Pittsburgh police authorized valet parking variances for the six spots.
Police spokeswoman Diane Richard said Assistant Chief Maurita Bryant's office processes the variance requests. Bryant did not respond to a request for copies of the variance applications.
Blauth said Gigliotti knows and is “friendly with” former police Chief Nate Harper. Blauth said Tri State did not receive special treatment in obtaining the variances from police.
Harper was indicted last week on charges of diverting public money for his own use and failing to file tax returns.
“Like all other entities who are issued parking variances by the city, Tri State Valet will continue to comply with all regulations and procedures in the acquisition and retention of these variances,” Blauth said in a statement.
The merchants association is working with City Councilman Daniel Lavelle, who represents Downtown, to obtain street signs that designate the area for valet parking and eliminate any confusion.
“If Tri State is not going to be willing to park the cars permanently, then a new valet service should be looked at,” Lavelle said.
Jeremy Boren is a staff writer for Trib Total Media. He can be reached at 412-320-7935 or email@example.com. Staff Writer Bob Bauder contributed to this report.
Show commenting policy
TribLive commenting policy
You are solely responsible for your comments and by using TribLive.com you agree to our Terms of Service.
We moderate comments. Our goal is to provide substantive commentary for a general readership. By screening submissions, we provide a space where readers can share intelligent and informed commentary that enhances the quality of our news and information.
While most comments will be posted if they are on-topic and not abusive, moderating decisions are subjective. We will make them as carefully and consistently as we can. Because of the volume of reader comments, we cannot review individual moderation decisions with readers.
We value thoughtful comments representing a range of views that make their point quickly and politely. We make an effort to protect discussions from repeated comments either by the same reader or different readers.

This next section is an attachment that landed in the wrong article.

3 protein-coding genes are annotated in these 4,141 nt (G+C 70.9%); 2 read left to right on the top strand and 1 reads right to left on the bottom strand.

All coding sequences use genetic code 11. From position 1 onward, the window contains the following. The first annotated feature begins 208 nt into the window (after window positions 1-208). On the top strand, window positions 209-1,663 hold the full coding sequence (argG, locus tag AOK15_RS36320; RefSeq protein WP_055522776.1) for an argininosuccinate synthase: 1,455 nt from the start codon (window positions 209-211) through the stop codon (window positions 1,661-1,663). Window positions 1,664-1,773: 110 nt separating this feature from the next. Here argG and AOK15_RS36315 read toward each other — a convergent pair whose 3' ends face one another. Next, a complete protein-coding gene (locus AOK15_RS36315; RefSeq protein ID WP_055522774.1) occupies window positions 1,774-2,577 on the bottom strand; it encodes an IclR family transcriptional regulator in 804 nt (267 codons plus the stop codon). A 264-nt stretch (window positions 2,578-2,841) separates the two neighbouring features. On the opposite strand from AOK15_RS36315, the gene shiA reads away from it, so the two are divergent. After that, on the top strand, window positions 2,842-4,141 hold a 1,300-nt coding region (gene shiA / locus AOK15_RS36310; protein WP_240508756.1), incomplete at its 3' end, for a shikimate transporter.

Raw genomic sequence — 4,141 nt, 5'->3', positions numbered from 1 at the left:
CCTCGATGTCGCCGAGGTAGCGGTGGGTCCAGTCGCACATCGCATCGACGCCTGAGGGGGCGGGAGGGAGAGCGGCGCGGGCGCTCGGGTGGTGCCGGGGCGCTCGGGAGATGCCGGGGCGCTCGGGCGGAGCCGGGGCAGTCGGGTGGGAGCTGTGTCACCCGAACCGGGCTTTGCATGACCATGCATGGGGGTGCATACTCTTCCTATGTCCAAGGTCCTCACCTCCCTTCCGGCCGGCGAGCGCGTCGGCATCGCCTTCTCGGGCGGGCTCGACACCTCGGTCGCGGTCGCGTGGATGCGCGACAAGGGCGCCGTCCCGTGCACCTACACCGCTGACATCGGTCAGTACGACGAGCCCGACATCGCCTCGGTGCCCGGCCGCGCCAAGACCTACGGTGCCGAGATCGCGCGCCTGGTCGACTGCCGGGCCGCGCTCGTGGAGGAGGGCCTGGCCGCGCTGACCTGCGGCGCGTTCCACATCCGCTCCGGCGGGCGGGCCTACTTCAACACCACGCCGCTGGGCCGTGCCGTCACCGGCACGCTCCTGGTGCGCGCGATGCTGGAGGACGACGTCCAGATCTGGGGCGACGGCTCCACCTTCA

We follow the same standards for taste as the daily newspaper. A few things we won't tolerate: personal attacks, obscenity, vulgarity, profanity (including expletives and letters followed by dashes), commercial promotion, impersonations, incoherence, proselytizing and SHOUTING. Don't include URLs to Web sites.
We do not edit comments. They are either approved or deleted. We reserve the right to edit a comment that is quoted or excerpted in an article. In this case, we may fix spelling and punctuation.
We welcome strong opinions and criticism of our work, but we don't want comments to become bogged down with discussions of our policies and we will moderate accordingly.
We appreciate it when readers and people quoted in articles or blog posts point out errors of fact or emphasis and will investigate all assertions. But these suggestions should be sent via e-mail. To avoid distracting other readers, we won't publish comments that suggest a correction. Instead, corrections will be made in a blog post or in an article.
- Pittsburgh police break up customer fights over Air Jordan 11 shoes
- Butler legislator gives weekly GOP address
- Pittsburgh adjusting to new bicycle lane, ‘stop boxes’
- Brashear High ‘little libraries’ program rolls out
- Icy roads, cold causing school delays, wrecks in Western Pa.
- Environmental teachers glean new ideas from networking
- Pittsburgh fraud case, Uganda-based counterfeiting racket linked
- The Exchange offers reward for information that leads to the arrest of person who shot Ross clerk
- Second African penguin chick hatches at National Aviary
- Pittsburgh Public Schools adopts no-tax-increase budget for 2015
- German firm Nextbike to provide first 500 bikes for Pittsburgh sharing program